Fisher’s gifts as an artist, author and entertainer gave her a creative outlet for, not only her childhood issues, but her struggles with substance abuse (she later admitted to doing cocaine on the set of The Empire Strikes Back), mental illness (she discussed having electroconvulsive therapy in her 2011 book Shockaholic), men (she was married to Paul Simon for barely a year in the 1980s and she’s mom to daughter Billie Lourd with her talent agent ex Bryan Lourd).
Her 2008 book Wishful Drinking turned into a hit one-woman show on Broadway.
“I am in the abnormal psychology textbook,” she said in the play, during which at one point she sports Leia’s breakfast-Danish hair. “How cool is that? Now keep in mind, I am a Pez dispenser, and I am in the abnormal psychology textbook.”
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Though she at times turned her humorous yet unsparing eye toward her famous family and the people who crossed her path in Hollywood and her personal life, Fisher always owned her issues.
“It’s always been my responsibility,” she told reporters in 2010, referring to her behavior. “If it was Hollywood [to blame], then we’d all be dope addicts.” And to the Los Angeles Times, she said she didn’t believe in regrets.
“I know they’re human and I have them sometimes,” she said. “But I don’t like to hang out with them. The only stuff I regret is any discomfort I caused someone else.”
Her proclivity for sharing, both her probing, reliably self-deprecating anecdotes about herself and stories about other people, always had people wondering over the years how that affected her relationships with those she talked about.
“I think I do overshare,” Fisher told NPR weeks ago when the only thing people were seizing on from her new book was her revelation of her affair with Ford. “It’s my way of trying to understand myself. … It creates community when you talk about private things.”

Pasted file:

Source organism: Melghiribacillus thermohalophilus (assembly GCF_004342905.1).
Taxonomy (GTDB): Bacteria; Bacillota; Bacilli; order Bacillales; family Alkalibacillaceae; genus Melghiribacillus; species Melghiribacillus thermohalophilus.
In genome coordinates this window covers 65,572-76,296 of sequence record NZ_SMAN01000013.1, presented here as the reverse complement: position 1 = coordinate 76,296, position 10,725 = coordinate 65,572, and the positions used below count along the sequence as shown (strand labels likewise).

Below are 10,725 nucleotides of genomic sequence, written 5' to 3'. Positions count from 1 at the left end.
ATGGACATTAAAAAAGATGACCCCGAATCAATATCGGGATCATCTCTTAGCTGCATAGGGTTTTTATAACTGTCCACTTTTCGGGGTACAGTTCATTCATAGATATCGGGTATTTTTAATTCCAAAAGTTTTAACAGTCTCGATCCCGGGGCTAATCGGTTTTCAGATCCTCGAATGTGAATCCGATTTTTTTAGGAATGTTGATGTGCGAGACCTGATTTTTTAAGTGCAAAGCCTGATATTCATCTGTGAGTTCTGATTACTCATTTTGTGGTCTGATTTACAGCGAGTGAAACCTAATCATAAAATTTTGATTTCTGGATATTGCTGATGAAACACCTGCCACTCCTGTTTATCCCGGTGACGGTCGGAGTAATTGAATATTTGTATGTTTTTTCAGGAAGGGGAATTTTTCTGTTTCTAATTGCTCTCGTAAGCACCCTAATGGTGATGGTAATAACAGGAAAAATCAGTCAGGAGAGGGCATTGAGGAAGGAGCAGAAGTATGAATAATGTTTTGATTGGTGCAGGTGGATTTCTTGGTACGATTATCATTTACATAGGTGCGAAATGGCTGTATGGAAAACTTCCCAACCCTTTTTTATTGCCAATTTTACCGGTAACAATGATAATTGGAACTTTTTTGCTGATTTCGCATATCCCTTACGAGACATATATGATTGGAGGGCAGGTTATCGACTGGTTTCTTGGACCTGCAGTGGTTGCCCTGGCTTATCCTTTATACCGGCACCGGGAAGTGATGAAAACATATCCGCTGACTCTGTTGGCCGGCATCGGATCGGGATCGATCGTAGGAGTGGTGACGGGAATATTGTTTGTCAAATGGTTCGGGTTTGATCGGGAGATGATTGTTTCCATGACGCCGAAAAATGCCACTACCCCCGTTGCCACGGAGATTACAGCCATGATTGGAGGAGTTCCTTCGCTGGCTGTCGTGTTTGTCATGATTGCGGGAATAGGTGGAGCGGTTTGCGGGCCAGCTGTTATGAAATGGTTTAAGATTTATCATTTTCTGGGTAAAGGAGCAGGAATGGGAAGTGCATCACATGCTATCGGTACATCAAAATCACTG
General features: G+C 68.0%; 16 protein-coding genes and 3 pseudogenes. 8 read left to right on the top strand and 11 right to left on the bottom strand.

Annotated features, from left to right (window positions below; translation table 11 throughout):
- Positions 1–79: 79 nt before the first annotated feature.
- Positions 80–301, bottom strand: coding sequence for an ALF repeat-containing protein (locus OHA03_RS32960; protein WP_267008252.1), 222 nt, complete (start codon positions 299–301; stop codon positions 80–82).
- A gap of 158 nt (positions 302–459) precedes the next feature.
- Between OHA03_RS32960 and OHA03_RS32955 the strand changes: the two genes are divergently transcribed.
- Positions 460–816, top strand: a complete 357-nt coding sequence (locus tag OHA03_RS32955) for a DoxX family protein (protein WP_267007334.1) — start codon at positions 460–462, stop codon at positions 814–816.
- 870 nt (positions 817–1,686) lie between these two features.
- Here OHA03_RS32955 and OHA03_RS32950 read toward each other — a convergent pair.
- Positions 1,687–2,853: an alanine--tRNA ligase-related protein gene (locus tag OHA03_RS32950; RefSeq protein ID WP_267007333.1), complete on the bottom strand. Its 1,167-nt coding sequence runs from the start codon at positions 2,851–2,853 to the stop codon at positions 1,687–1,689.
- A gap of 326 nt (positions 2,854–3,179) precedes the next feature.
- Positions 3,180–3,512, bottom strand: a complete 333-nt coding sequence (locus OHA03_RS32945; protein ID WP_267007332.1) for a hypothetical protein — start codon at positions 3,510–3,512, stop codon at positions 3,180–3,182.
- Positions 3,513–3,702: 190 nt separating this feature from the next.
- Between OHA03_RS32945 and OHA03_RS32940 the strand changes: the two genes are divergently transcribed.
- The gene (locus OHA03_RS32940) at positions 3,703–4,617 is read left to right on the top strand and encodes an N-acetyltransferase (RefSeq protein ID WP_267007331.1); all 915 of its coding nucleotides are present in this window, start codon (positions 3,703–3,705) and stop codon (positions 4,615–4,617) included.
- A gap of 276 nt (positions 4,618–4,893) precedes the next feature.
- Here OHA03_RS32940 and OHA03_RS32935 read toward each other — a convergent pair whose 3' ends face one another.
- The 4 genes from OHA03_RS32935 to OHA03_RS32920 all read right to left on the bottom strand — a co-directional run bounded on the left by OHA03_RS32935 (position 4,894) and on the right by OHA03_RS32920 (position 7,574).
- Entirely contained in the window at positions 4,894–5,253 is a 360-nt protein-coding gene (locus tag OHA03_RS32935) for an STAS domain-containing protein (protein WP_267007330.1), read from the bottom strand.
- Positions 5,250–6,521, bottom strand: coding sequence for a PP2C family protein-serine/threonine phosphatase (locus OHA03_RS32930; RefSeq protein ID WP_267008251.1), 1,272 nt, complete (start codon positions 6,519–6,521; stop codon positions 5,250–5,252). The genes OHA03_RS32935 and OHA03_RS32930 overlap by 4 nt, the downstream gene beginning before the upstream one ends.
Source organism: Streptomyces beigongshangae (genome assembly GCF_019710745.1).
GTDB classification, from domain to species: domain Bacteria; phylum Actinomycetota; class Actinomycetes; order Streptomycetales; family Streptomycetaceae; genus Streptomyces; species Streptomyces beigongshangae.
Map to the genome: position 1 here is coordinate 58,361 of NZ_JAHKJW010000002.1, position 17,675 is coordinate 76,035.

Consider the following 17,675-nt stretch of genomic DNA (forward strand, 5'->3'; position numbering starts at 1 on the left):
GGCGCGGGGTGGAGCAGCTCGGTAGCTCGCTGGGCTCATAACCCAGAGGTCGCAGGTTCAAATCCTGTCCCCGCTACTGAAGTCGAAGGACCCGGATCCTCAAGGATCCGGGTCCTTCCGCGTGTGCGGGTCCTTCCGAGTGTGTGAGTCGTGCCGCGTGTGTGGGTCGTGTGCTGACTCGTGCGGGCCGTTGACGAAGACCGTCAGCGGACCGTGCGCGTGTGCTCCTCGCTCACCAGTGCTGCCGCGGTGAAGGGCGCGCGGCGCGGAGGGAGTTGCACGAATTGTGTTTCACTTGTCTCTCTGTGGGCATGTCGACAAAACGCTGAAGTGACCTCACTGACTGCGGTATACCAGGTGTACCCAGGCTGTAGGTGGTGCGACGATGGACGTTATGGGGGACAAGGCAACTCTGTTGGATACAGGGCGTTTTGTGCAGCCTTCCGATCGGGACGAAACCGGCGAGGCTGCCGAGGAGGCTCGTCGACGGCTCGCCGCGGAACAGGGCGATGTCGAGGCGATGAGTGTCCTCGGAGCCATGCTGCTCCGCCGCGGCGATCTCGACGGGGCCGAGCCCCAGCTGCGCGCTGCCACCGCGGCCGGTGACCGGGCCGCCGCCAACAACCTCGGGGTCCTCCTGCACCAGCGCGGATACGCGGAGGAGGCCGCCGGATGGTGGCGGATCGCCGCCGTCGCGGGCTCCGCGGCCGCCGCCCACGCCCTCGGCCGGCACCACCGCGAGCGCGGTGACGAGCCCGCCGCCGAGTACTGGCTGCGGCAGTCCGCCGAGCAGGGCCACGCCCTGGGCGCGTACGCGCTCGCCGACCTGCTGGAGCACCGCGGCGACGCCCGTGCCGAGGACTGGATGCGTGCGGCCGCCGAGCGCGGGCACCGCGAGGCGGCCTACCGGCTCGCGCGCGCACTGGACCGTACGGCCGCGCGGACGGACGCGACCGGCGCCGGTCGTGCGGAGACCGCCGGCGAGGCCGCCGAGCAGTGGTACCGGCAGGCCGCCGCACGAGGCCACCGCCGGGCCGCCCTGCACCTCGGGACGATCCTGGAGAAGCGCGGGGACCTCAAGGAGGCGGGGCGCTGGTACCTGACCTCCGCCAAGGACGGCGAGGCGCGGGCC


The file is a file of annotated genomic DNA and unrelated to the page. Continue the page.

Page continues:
Interestingly, Fisher’s candor—though it certainly struck a chord with people who’ve experienced similar issues and helped fans understand her better—didn’t necessarily make her more knowable. Her relationship with Reynolds, though they were close, still often seemed to teeter on a precarious foundation built of long-simmering emotions, reluctantly resting bygones and caustic wit.
“I don’t think you can predict a manic-depressive, bipolar person,” Reynolds told the Los Angeles Times in 2012 about her relationship with her daughter. “I find it an everyday experience, you never really know what’s going to happen. So it’s kind of interesting. It’s like learning to do impressions; you play it by ear. Life should be like that anyway.”
Fisher, though Reynolds would say that Carrie had barely even tapped into her hereditary talents over the years (“She has a great voice. She has Eddie Fisher’s voice”), was indeed a world-class impressionist—in her case, someone who willing shared her impressions of her experiences, whether she’d gotten a firm handle on them or not, with the world.
And she was a born storyteller.
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Fisher presented Reynolds with the Lifetime Achievement Award at the Screen Actors Guild Awards in 2015.
“In fact, she has been more than a mother to me—not much, but definitely more!” Fisher said in her introduction, the audience tittering knowingly at the nod at her widely known family history. “She’s been an unsolicited stylist, interior decorator and marriage counselor.”
Referencing her own “ugly bun” in Singin’ in the Rain, Reynolds recalled onstage, “I warned my daughter, who had just gotten a part in a picture, Princess Leia in Star Wars, I said, ‘Well, Carrie, be careful of any weird hairdos.’ So luckily, George gave her two buns. Thank you, George.”
Thanks to George, for sure—but that would have just been an iconically ridiculous hairstyle if Carrie Fisher hadn’t somehow made it work.
“They just say, ‘there’s going to be a giant horrible monster with mucous falling from its face, and you do that,'” she mimed a terrified scream as she recalled to Carson on that Tonight Show appearance in 1986. “I started doing the films when I was 19 years old so it’s sort of like…that’s one of my specialties.”
“I have trouble reacting to things that are there now, I’m so used to reacting to things that aren’t there.”
Though known as part of an ensemble, Carrie Fisher was well on her way to becoming an unforgettable one-woman show even then.